Barclays 'attempted to manipulate interest rates'

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Media captionBarclays fined £290m for attempts to manipulate key bank rates

In its £290m settlement with the Financial Services Authority in the UK, and the Commodity Futures Trading Commission and Department of Justice in the US, Barclays has owned up to something very simple and - many would say - profoundly shocking: for four years between 2005 and 2009, it lied about the interest rate it was having to pay to borrow.

Here is today's statement from the CFTC:

"Barclays….attempted to manipulate and made false reports concerning both benchmark interest rates to benefit the bank's derivatives trading positions by either increasing its profits or minimizing its losses. The conduct occurred regularly and was pervasive."

The CFTC also says that after the start of the credit crunch in August 2007, all the way through to early 2009, Barclays made "artificially low…submissions" about the interest rate it was being forced to pay to borrow to "protect Barclays' reputation from negative market and media perceptions concerning Barclays' financial condition".

This was done, according to the CFTC, "as a result of instructions from Barclays' senior management".

In other words, Barclays was pretending that it could borrow more cheaply than was actually the case, to reassure its owners and creditors that lenders had more confidence in it than was true.

Libors and Euribors: What are they?

At the heart of the scandal are market interest rates called Libor and Euribor. These are the interest rates that are supposed to show the average price paid by banks when lending to each other or borrowing from each other.

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Image caption Barcalys Chief Executive Bob Diamond has waived his bonus for 2012

Their most important role, perhaps, is in setting the prices for complicated financial transactions called derivatives. Here is one example of why these rates matter, in the words of the CFTC: "US dollar Libor is the basis for the settlement of the three-month Eurodollar futures contract traded on the Chicago Mercantile Exchange, which had a traded volume in 2011 with a notional value exceeding $564 trillion."

In other words, just the dollar version of Libor sets the price for deals with a notional value equal to nine times global economic output or GDP. And that is just a small fraction of the market that is influenced by Libor and Euribor rates.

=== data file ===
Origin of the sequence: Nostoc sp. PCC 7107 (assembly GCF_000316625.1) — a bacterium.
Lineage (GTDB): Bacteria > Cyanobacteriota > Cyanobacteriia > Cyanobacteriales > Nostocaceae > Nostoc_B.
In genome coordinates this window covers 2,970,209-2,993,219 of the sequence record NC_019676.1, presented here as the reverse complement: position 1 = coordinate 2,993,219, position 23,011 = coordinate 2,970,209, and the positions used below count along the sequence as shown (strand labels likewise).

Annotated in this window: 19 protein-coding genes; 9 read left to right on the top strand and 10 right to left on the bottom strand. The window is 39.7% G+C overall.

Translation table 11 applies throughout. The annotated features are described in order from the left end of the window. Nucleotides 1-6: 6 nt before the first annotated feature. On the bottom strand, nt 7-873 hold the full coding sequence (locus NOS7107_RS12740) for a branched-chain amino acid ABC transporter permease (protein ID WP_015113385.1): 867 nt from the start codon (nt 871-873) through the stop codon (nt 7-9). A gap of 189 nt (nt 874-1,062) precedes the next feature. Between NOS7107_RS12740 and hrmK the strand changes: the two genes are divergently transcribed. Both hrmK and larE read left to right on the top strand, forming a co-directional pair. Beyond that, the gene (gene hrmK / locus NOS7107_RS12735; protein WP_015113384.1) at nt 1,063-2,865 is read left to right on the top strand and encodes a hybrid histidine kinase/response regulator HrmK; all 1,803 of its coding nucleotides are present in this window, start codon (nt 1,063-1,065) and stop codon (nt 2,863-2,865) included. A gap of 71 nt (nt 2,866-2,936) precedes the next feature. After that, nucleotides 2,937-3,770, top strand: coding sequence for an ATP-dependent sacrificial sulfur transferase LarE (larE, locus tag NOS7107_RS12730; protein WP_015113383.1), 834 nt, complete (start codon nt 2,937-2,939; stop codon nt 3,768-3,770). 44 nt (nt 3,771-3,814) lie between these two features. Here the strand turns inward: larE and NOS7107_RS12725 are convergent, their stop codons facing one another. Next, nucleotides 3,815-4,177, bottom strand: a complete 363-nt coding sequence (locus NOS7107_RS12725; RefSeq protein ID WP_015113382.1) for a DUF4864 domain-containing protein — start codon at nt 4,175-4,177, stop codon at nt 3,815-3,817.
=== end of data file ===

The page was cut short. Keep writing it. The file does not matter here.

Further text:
To put it another way, a tiny difference in the Libor or Euribor rate could determine whether a bank like Barclays - and other banks - would make a profit or a loss on huge derivatives deals. So there was a massive incentive to try and manipulate that rate.

Now to be clear, the CFTC is explicit that other banks were at it too. It says: "Certain Barclays Euro swaps traders, led at the time by a senior trader, coordinated with and aided and abetted traders at other banks in each other's attempt to manipulate Euribor, even scheming to impact Euribor on key standardised dates when many derivatives contracts are settled or reset."

The FSA and CFTC quote from emails written by Barclays' traders to their counterparts at these other banks who were requesting this help in rigging markets. The responses included "always happy to help", "for you, anything" and "done… for you big boy".

Or to put it another way, it is widely expected that other big international banks will pay big fines and penalties in connection with this scandal.

As for Barclays, its top executives are mortified. The four most senior, led by Bob Diamond, the chief executive, are waiving their bonuses. And disciplinary action has been taken and is being taken against traders in New York, London and Tokyo who committed the offences.

But perhaps what is most important about all of this is that it is another shattering blow to the reputation of the banking industry, at a time when that reputation - many would say - is already at rock bottom.